behind the scenes

Inside the Dirty Projectors’ Studio, Guarded by Joni Mitchell, Missy Elliott, and Beethoven

David Longstreth’s studio.

When the Dirty Projectors front man David Longstreth set up his studio in L.A. to work on his new self-titled album, he had two things on his mind: change and stability. So he started by erecting a shrine to his teenage musical idols as a reminder of who he was and who he might still like to become. “I was looking for all kinds of advice, you know?” says the 35-year-old singer and guitarist. He settled on an eclectic holy trinity — Missy Elliott, Joni Mitchell, and Beethoven — to watch over his sound mixing. But his wall of fame is constantly changing — Miles Davis, Stravinsky, and the 12th-century saint and musician Hildegard of Bingen have all cycled through — with Mitchell as the only permanent occupant. “She knew herself really early on,” he says. “The music that she’s made attests to this curiosity about life and music and a willingness to just keep growing.” In addition, the setup is mobile: The desk has wheels, and the walls are nothing but ten-foot sound baffles. When he needs a change of scenery, he just moves the desk. “I’d hit a wall and think, What can I do to get beyond it?” he says. “Well, maybe start by just reconfiguring the space. You can trick yourself, in a good way.”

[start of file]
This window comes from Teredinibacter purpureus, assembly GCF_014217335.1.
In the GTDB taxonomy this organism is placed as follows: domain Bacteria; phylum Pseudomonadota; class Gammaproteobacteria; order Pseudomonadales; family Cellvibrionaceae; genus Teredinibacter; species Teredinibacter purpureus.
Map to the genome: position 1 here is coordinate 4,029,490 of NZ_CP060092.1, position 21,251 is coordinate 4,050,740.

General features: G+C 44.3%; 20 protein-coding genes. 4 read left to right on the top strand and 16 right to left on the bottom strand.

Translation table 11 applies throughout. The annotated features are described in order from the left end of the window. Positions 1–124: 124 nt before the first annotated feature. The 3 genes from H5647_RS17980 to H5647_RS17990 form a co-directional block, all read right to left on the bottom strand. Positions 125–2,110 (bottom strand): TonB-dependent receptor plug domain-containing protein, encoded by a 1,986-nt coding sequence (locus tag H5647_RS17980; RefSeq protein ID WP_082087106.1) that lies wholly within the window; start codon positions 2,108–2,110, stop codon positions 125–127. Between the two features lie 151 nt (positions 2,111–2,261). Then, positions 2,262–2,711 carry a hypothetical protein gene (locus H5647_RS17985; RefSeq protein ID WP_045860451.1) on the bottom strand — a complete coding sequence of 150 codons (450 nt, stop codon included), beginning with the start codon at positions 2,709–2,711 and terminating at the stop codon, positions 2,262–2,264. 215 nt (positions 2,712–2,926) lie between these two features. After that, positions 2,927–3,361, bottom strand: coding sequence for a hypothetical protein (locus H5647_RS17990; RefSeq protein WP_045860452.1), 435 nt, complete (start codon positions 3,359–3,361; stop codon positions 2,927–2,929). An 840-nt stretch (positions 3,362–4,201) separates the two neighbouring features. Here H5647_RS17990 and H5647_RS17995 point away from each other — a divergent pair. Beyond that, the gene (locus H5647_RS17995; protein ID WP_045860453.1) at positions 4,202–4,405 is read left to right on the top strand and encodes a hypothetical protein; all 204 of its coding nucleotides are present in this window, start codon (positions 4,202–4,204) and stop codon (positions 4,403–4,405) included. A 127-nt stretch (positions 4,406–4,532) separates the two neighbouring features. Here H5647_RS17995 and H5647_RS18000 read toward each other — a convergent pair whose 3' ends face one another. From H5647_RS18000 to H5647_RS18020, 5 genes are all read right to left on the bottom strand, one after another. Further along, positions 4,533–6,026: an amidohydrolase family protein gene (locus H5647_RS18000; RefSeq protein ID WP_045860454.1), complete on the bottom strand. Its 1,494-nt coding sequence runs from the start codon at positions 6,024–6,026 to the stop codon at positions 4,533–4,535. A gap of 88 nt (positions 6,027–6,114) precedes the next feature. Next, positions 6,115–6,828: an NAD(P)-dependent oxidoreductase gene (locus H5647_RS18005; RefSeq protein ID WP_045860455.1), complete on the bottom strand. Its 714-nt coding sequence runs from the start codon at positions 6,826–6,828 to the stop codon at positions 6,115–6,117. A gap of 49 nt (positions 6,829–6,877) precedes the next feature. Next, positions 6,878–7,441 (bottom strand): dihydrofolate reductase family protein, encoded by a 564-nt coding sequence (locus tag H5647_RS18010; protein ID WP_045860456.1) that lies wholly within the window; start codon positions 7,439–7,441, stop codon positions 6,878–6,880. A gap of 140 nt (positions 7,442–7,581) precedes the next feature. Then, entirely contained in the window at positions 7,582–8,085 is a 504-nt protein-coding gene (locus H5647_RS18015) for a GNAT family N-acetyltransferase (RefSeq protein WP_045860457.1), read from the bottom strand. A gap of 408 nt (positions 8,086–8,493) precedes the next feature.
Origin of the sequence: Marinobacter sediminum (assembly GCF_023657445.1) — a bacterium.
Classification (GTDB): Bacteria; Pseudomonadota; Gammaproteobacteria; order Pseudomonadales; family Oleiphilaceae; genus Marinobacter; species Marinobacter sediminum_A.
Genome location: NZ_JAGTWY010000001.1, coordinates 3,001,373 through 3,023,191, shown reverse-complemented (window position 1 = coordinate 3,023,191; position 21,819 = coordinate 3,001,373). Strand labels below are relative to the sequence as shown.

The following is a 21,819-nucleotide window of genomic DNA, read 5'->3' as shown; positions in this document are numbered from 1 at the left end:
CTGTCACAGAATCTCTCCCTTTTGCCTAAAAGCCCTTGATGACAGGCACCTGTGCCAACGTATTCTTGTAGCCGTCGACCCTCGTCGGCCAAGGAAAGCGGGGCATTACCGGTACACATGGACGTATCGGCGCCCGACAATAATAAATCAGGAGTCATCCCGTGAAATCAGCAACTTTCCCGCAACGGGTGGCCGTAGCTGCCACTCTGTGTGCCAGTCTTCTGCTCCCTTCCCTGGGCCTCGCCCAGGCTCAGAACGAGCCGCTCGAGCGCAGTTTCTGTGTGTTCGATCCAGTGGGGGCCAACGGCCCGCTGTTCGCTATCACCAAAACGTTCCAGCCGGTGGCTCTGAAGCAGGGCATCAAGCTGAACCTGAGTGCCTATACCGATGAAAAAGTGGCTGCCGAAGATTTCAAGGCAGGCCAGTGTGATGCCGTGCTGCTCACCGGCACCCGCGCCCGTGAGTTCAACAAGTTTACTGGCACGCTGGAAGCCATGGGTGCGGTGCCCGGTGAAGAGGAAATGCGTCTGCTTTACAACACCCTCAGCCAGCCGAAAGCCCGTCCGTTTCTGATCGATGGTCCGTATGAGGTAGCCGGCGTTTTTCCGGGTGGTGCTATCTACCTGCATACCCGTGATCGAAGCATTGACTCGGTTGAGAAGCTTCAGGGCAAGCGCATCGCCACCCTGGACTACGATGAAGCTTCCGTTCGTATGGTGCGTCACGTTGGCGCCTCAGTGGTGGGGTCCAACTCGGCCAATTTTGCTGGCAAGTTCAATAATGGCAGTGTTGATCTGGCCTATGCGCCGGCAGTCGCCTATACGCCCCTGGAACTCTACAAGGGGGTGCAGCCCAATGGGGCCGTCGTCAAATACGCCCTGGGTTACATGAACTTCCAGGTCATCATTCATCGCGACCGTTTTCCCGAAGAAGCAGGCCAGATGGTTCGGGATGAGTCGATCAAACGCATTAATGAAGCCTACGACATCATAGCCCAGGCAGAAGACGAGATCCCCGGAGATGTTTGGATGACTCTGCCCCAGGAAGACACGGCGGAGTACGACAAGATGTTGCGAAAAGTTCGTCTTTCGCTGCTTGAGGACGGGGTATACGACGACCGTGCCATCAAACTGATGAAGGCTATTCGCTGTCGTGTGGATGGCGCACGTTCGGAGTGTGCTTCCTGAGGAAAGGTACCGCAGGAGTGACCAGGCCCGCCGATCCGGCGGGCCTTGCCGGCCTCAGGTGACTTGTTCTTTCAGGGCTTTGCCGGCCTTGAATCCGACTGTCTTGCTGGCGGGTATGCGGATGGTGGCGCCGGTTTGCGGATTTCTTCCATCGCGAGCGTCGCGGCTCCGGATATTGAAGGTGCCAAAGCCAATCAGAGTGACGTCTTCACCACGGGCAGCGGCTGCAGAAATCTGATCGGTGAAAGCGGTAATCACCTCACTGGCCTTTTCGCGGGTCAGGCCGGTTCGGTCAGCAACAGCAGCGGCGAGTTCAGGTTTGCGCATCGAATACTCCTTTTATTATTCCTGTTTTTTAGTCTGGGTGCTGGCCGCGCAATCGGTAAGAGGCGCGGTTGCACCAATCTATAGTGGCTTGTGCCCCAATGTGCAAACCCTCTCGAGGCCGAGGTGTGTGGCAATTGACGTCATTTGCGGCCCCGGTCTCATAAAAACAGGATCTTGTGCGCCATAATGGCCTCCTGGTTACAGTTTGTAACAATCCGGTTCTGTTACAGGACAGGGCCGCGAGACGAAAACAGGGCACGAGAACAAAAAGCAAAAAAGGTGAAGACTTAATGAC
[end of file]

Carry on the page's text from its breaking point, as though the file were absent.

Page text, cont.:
*This article appears in the February 20, 2017, issue of New York Magazine.

Inside the Dirty Projectors’ Studio